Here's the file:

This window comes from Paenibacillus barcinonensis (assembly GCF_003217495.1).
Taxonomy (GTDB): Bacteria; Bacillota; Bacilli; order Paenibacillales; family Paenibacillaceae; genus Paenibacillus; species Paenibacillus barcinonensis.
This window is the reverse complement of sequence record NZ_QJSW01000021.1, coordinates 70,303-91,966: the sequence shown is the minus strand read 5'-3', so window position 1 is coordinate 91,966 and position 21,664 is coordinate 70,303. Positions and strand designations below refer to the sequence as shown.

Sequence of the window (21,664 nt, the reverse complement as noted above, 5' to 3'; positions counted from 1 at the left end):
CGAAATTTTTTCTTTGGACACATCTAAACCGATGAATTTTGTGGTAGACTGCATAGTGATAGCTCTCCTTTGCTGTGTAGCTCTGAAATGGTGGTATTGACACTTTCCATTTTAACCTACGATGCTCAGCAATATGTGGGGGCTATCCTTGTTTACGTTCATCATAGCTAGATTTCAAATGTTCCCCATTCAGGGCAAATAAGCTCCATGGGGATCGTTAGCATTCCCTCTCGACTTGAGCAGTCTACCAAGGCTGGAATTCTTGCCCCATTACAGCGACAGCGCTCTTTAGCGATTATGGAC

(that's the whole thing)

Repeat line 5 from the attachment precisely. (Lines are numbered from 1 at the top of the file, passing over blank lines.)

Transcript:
CGAAATTTTTTCTTTGGACACATCTAAACCGATGAATTTTGTGGTAGACTGCATAGTGATAGCTCTCCTTTGCTGTGTAGCTCTGAAATGGTGGTATTGACACTTTCCATTTTAACCTACGATGCTCAGCAATATGTGGGGGCTATCCTTGTTTACGTTCATCATAGCTAGATTTCAAATGTTCCCCATTCAGGGCAAATAAGCTCCATGGGGATCGTTAGCATTCCCTCTCGACTTGAGCAGTCTACCAAGGCTGGAATTCTTGCCCCATTACAGCGACAGCGCTCTTTAGCGATTATGGAC